WICHITA, Kan. | A new federal indictment implicates a Kansas doctor and his wife in nine additional patient deaths, bringing to 68 the number of fatal overdoses the government contends are linked to illegal prescription writing and a moneymaking conspiracy at their clinic.
Stephen Schneider, his wife Linda, who is a nurse, and unnamed others are accused of scheming to illegally dispense prescription drugs and defraud health insurance programs and patients through their Haysville clinic. They also are accused of money laundering.
The couple are directly charged with contributing to 21 deaths.
U.S. District Judge Monti Belot told defense attorneys Friday to address any issues raised by the new indictment, unveiled Thursday, and answer pending motions so a new trial date can be set. A trial had been scheduled for March 22.
Defense attorney Lawrence Williamson said the government is trying to hold the Schneiders criminally responsible for all patient deaths — including deaths ruled suicides and patients who died while the couple was imprisoned.
“They have essentially tried to blame Schneider for any death that has happened to a patient,” Williamson said. “We believe after we get a jury in to actually hear the facts surrounding the allegations we trust a jury is going to come to the right decision.”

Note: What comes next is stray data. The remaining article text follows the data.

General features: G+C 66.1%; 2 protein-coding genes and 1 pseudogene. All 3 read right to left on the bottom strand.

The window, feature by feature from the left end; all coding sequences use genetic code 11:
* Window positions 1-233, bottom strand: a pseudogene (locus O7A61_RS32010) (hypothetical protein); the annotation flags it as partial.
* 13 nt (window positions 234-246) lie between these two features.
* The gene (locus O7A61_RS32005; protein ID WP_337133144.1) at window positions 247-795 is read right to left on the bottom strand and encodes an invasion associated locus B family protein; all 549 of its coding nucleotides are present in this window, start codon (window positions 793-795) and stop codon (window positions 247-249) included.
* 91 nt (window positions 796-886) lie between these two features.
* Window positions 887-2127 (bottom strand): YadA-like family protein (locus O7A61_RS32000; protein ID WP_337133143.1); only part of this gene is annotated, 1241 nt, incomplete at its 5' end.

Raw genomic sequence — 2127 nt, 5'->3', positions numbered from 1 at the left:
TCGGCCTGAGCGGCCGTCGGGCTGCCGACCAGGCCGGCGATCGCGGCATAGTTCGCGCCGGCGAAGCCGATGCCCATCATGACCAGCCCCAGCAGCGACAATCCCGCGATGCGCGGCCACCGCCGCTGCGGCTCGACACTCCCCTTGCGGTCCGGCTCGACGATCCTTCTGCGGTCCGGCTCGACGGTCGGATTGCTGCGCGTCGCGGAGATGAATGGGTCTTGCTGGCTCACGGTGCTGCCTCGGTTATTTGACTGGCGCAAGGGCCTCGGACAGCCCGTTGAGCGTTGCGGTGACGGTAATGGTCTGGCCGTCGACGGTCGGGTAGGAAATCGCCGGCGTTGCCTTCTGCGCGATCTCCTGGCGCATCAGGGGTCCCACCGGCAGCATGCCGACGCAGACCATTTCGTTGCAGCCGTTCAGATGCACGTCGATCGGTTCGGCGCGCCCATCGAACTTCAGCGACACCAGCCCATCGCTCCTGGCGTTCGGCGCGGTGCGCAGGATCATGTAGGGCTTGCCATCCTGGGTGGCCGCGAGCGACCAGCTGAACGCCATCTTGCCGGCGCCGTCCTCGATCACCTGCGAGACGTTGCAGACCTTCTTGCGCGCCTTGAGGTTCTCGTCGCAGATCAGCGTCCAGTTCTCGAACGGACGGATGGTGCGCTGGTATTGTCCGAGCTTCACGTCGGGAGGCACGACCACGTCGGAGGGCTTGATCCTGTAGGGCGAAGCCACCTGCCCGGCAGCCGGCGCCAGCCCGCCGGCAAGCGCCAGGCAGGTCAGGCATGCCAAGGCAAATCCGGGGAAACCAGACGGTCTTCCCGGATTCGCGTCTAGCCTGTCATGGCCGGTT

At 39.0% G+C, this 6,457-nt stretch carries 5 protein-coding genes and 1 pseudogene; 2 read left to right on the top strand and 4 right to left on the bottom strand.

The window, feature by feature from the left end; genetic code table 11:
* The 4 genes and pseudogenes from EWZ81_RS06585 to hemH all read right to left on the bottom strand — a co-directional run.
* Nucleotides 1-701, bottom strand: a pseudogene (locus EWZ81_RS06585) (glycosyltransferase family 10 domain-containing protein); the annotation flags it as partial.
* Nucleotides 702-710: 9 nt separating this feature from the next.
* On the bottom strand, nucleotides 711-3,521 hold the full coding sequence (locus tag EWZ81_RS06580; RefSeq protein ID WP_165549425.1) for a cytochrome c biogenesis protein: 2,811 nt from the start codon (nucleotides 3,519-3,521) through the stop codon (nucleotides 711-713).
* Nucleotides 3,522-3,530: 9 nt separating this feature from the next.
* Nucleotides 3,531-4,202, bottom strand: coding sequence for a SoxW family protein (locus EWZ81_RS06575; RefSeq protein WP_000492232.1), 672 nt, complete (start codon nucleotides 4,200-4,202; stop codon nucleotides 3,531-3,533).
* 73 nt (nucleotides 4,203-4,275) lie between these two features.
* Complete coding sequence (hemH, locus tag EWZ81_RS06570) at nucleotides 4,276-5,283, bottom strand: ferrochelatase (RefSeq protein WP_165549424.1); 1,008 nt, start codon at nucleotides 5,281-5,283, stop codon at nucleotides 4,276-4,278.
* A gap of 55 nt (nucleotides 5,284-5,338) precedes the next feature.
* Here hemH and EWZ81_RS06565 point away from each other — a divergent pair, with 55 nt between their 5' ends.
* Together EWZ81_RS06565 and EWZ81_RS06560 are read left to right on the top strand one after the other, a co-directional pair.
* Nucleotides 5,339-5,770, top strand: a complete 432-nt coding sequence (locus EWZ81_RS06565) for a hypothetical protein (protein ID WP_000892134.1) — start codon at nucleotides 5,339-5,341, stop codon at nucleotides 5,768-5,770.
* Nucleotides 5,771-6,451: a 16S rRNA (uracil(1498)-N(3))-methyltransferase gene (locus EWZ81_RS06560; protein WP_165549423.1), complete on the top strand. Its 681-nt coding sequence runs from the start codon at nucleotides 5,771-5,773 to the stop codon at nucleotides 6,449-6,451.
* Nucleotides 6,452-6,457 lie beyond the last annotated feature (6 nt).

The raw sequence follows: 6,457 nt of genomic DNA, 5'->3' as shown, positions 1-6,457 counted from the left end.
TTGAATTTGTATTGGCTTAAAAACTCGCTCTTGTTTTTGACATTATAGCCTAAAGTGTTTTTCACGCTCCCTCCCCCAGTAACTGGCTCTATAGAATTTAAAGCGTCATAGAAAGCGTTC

U.S. Attorney’s office spokesman Jim Cross declined to comment other than to say “the government’s case will be explained in full during trial.”
The indictment paints a chaotic picture of the Schneiders’ clinic, saying medical records often were missing or incomplete, patients were given prescription refills after previously overdosing on the same drugs and inexperienced physician assistants received little supervision.
Prosecutors also allege the doctor left blank pads of signed prescriptions and accuse his wife of forging her husband’s signature on some scripts.
The Schneiders were arrested in December 2007 on charges they unlawfully prescribed drugs, overbilled for medical services and committed money laundering. The government alleges that from 2002 through 2007, Schneider Medical Clinic patients who died of drug overdoses accounted for 18 percent of all such deaths in Sedgwick County and surrounding areas.
The new indictment also includes three deaths that occurred while the Schneiders were imprisoned.
Among them is a 52-year-old amputee whose decomposing body was found Feb. 10, 2008, in his Wichita home. His last visit to the Schneider clinic was Jan. 3, 2008, when the clinic was struggling to stay open while the Schneiders were jailed.
An autopsy report showed the man died as a result of taking a very small amount of the pain medication Oxycodone at the same time as a muscle relaxant. The death was ruled accidental.
Williamson suggested prosecutors are overreaching.
“Them adding all this extra stuff in now represents the government’s reality that their case isn’t as strong as they thought it was and we believe the evidence is going to expose the government’s ... lack of a case,” Williamson said.